Tuesday 16 June 2009

Is it our characters thoughts or their emotions that drive their action in your scene.


(I’m going to break this up as it’s a bit long)

Should our characters emotional expression be the driving force? Or should the character’s thoughts be the steam behind the engine.

Emotion 1st Thought 2nd Action 3rd


Thoughts 1st Emotion 2nd Actions 3rd.

What drives our character's action? He or she wants something! How do they feel about it? And how do we show this on screen?

I wanted to share a conversation I had with Mr Ed Hooks on this matter.

I asked, was it our characters emotions or thoughts that should drive are scene? At first I thought it was a bit of both, which ultimately seems to be the answer.

“The connections between thinking, emotion and physical action are a little tricky……It is true that thinking can lead to action. I can decide that I want to take a sip of coffee from the cup next to my computer, and that physical action would not have much to do with emotion. It also would have no theatrical value. Professional wrestlers and boxers have quite a lot of physical action, and they train to remain level headed during a fight.

The most important thing to keep in mind is that we humans only empathize with emotion. We do not empathize with thinking. What you as an animator want to do is create in your audience a sense of empathy. So, although thinking CAN lead to physical action, what you are going for is emotion that leads to action.

Emotion all by itself has zero theatrical value. If you create a character that is so happy he is jumping up and down with glee, that is emotion leading to action, but it would lack conflict. If this was the first time he jumped up and down since the car wreck, he would have to contend with s stiff body and maybe weakened legs. That would make it theatrical.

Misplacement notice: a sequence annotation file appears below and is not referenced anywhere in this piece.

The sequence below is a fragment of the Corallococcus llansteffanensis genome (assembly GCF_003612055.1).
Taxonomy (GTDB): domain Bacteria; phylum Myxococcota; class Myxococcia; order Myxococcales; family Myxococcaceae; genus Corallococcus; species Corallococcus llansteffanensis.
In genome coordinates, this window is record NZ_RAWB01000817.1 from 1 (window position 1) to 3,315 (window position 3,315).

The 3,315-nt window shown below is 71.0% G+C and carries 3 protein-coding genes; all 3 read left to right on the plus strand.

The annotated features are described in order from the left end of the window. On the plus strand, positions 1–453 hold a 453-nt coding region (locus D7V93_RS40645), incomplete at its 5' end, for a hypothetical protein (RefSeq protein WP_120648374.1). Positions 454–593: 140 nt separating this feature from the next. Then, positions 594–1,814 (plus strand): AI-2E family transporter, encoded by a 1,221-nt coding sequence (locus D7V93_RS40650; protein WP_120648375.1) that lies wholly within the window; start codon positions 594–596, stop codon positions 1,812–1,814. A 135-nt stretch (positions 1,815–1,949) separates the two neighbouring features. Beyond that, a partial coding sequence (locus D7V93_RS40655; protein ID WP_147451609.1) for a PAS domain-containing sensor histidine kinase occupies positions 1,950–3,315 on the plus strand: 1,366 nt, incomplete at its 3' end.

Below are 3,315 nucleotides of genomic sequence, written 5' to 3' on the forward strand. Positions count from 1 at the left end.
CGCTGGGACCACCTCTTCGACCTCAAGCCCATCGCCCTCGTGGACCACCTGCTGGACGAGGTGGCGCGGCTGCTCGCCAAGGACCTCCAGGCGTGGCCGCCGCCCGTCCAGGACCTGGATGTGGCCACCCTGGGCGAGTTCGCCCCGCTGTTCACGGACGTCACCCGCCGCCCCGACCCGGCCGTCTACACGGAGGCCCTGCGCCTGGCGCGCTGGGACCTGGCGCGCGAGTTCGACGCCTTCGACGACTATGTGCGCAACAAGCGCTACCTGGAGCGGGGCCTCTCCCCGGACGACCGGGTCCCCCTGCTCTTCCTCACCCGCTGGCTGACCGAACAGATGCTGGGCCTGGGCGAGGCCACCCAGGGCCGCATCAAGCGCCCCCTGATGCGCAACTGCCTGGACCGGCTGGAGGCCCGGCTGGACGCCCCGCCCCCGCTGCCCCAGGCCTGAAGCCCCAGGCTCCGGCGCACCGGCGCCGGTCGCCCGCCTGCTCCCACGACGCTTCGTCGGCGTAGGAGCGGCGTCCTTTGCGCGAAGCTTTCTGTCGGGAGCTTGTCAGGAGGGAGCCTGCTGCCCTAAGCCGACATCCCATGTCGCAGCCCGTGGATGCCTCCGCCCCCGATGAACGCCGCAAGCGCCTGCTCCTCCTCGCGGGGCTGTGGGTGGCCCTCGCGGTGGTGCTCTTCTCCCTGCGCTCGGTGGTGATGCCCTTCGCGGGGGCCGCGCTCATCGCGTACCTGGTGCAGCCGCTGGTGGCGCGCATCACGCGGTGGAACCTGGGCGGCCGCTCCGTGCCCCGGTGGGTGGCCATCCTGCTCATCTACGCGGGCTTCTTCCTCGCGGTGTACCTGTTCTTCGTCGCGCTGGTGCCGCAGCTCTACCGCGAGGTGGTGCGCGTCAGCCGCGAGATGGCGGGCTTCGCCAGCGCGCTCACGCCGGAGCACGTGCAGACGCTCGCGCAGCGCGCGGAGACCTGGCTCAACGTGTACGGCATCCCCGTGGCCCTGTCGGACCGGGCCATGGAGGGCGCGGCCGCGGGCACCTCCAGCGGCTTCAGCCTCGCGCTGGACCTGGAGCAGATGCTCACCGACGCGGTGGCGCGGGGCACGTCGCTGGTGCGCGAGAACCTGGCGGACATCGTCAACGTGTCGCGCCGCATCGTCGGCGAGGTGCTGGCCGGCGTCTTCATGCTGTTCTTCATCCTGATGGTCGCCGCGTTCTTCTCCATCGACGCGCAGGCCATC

Emotion and thinking is a two-way street. The way you feel affects the way you think. This is probably what people mean when they tell you that emotion leads to thinking that leads to action. There is NEVER a moment in our waking life when we are not experience some kind of emotion, even if only low-grade. As I write this, my emotions are not going off the scale, but I certainly have some. I am anticipating the arrival of some handymen who are going to fix some things in my home, so I am a little bit excited, and it causes me to type a little faster than I would normally. So, in this case, emotion affects my thinking, and my thinking leads to faster typing -- physical action. But there is very little conflict to my typing, so no audience is going to want to watch me do it for very long.

The way you think affects the way you feel. The way you feel affects the way you think. A person who is frightened might not make rational decisions. Still, the formula that thinking tends to lead to conclusions and emotion tends to lead to action is a valid one. What I want is for my students to understand that it is impossible to have emotions without thinking. Emotions are automatic value responses. Common sense dictates that you would not be afraid of an approaching rabid dog until you know it is a dog. Recognizing that it is a dog is a thinking process, not an emotional one.” Mr Hooks

There is great stuff in here, meaty subjects. I still had unanswered question on this topic which I will release shortly.

Note for today

“After all our studies, we aquire only that which we put into practice” -Goethe

(I’m not sure who Goethe is but I agree with him.)

1 comment:

  1. I'm an animator too, from the UK, called Brendan, who also has an animation blog. How weird.

    Good stuff, keep it up.